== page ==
Common Rendering Mistakes: How to Find Them and How to Fix Them
Oculus Developer Blog
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Posted by Trevor Dasch
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August 22, 2019
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So you’ve mastered your assets, you’ve designed your levels, your performance is a solid 72fps. But you put on the headset and it looks terrible! As a Developer Relations Engineer at Oculus, I see this problem all the time. In this article I will provide the tips and tricks for making your game look its best.

Jaggies everywhere!

You load up your game, and your menu is a sparkly mess, and your environment looks like a saw-toothed nightmare. What’s the deal?

Geometry Aliasing - what it is and why it happens

These ‘jaggies’ are caused by aliasing, which happens when you rasterize an image onto a 2D grid of pixels. Each pixel can only have one color, so the GPU selects the color that is in the very center of the pixel as each shape is drawn. When the computer renders your geometry it turns your 3D meshes into a series of 2D triangles, which the center of each pixel is either in, or its not in, thus the saw tooth pattern.

How do we avoid this? There is a technique known as MSAA (multisample anti-aliasing) that solves the problem by determining if multiple points per pixel fall inside your polygon, then contributing a percentage of your polygon’s color to the final rendered pixel proportional to the number of covered points. So for 2x MSAA, two points are checked to see if the triangle is in them, if it covers both, it applies 100% of the color, if only one sample is in the triangle, 50% of the pixel color comes from that triangle. The color of the triangle is determined only once for all the samples, so it’s only slightly more expensive on the GPU than using a single sample. We recommend 4x MSAA as the quality difference makes the extra cost worth it.

Ok, so you’ve turned on MSAA and now your world and characters all look smooth, but your UI is still a shimmering mess. I thought you said that would fix my problems?

Right, so it turns out MSAA is not a silver bullet. It doesn’t apply to transparent objects because the implementation requires writing to the depth buffer, which you can’t do with transparency. For any of your solid UI quads, just make them opaque. This kills two birds with one stone: you’ve fixed aliasing, and eliminated a case of overdraw. Go you! But if your background is semi-transparent, or the corners are rounded off, the easiest fix is to add a border of transparent pixels around all of your UI sprites. It’s a pain to go back and remaster your art, but in the end it will look cleaner than MSAA, since the alpha of each edge pixel will be perfectly correlated to the pixel coverage of your sprite. As an example, an extra row of transparent pixels can make a huge difference with TextMeshPro components in Unity, it’s as easy as checking the checkbox for “extra padding” on your TMP component. Check that now and thank me later!

MSAA also doesn’t apply to Alpha Cutout materials since the clip happens per pixel. It turns out there’s a nifty thing you can do called Alpha-To-Coverage, or as Unity calls it, AlphaToMask. This enables you to manually tell your GPU how many MSAA samples you want to cover with your pixel by setting your alpha value. For example with MSAA 4x, if I want to do a 50% blend, I would just set my alpha to 0.5 and for 75% opacity my alpha would be 0.75. This sounds complicated, but it actually makes swapping out alpha clip a breeze, you just make your shader output the alpha channel value you retrieved from your texture sample. This works because the raw texture pixels are either 0 or 1 alpha, so the alpha result from bilinear interpolation directly corresponds with the coverage of your pixel.

Technical Artist and generally awesome fellow Ben Golus wrote the ideal introduction to Alpha-To-Coverage. If you’re looking for more information on the subject I highly recommend it.

Shimmery, sparkly textures

Now you’ve resolved all your jaggies but you’re still seeing weird sparkles on some images until you get right up close to them. What gives?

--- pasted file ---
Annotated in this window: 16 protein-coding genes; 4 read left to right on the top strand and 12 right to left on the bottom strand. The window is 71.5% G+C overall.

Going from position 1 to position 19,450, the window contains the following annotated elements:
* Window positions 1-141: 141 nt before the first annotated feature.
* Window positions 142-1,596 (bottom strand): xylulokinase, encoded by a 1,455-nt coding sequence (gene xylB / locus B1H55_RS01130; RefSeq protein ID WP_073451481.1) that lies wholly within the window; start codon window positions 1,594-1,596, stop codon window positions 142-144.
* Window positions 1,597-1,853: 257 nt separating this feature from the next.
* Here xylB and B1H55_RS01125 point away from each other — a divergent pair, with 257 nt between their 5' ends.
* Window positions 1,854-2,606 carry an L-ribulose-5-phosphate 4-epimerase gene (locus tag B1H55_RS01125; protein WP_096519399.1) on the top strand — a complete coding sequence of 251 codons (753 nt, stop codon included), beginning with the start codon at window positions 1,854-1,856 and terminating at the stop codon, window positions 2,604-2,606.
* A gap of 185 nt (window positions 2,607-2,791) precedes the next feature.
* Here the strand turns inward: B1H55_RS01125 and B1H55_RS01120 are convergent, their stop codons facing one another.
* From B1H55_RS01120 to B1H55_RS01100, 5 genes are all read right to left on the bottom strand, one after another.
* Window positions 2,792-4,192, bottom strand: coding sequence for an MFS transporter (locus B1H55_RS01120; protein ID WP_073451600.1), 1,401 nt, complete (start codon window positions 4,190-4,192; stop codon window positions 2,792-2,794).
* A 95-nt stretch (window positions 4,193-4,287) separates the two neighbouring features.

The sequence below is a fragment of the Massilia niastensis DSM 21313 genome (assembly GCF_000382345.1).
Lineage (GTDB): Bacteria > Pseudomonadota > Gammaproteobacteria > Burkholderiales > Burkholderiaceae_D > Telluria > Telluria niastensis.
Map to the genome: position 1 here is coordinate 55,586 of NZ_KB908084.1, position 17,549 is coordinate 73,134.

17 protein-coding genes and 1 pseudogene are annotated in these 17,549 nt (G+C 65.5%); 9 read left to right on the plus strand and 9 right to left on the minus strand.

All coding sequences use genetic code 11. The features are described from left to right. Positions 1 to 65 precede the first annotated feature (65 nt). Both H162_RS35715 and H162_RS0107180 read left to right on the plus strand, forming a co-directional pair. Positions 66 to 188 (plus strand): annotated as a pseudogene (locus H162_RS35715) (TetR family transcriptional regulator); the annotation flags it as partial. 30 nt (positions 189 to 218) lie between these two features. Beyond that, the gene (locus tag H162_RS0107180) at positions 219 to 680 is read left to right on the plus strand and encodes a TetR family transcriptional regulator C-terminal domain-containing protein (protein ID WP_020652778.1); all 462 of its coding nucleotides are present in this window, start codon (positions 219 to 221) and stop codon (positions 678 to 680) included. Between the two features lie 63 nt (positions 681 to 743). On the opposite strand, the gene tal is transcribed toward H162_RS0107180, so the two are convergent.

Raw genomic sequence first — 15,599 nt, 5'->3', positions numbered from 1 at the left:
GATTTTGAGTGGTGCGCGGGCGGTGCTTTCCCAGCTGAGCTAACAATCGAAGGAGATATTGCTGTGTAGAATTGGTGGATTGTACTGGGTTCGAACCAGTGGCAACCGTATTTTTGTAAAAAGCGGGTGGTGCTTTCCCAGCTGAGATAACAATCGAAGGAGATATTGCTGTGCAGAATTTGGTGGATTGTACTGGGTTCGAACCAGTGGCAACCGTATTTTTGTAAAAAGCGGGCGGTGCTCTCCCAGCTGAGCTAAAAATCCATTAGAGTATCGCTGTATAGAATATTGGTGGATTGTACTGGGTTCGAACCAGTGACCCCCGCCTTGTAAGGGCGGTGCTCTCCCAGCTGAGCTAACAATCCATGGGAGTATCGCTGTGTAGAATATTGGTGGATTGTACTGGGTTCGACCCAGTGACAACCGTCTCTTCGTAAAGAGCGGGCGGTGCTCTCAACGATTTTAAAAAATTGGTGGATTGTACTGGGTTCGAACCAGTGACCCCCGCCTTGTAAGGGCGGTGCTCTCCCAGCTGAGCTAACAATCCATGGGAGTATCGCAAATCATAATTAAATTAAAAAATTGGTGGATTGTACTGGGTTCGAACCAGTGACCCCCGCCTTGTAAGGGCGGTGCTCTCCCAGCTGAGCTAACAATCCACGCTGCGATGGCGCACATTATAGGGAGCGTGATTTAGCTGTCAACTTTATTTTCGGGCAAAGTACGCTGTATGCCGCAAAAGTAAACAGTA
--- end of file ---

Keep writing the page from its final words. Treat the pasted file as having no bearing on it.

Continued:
Texture Aliasing

Texture aliasing, like geometry aliasing, happens when rasterizing to a 2D grid of pixels, though this is completely avoidable. Most textures (as is the default setting in Unity) are bilinearly sampled. If the pixels line up, the output texture will match the exact same pixel layout as the source image:

If the source image is sampled slightly offset (which will happen most of the time with a free camera), every pixel in the output will be a blend of the four pixels in the source image that overlap the resulting pixel in your render target.

This means that if the image resolution you are sampling matches the image resolution of your render texture, each pixel will have 100% contribution to the output image pixels, even if the source texture doesn’t line up perfectly with the destination render target. If the texture you’re sampling is lower resolution than the output image, each pixel in the source image will contribute to more pixels in your output image, but each pixel will still have an equal contribution. However, if the texture you are sampling is higher resolution than the render texture, your pixels will not be sampled in equal measure, and eventually some pixels won’t be sampled at all. This uneven sampling causes aliasing.

How do you take advantage of this information? If your texture is at a fixed distance, you can just pick the perfect resolution so that it samples at a 1:1 pixel resolution match. For example, the Unity splash screen with a custom icon. I’ve seen way too many over aliased screen images, but there’s no need for that, just make sure the texture size is correct and it will look amazing. On the other hand, if you can get closer or further from a texture, which is 99.9% of textures in VR, there’s simply no way you can pick one perfect resolution. So what we do is take our full resolution image, then create a half sized version for when you get further away, then one half the size of that, and so on. These are called mipmaps, and GPU’s support swapping between them automatically, so you’re always sampling the right size image. In Unity, you just need to hit the ‘generate mipmaps’ checkbox on each texture, and it will do this for you. But what about textures you load in dynamically? It’s possible to generate your mipmaps at runtime, which is usually the right choice to pay the small cost one time per texture, but sometimes you can’t, for example playing a video the texture changes every frame. In this case, sometimes it’s better to change your shader to perform multiple samples per fragment to reduce aliasing at most distances. This isn’t cheap on the GPU, so you should save it for cases where you really need it!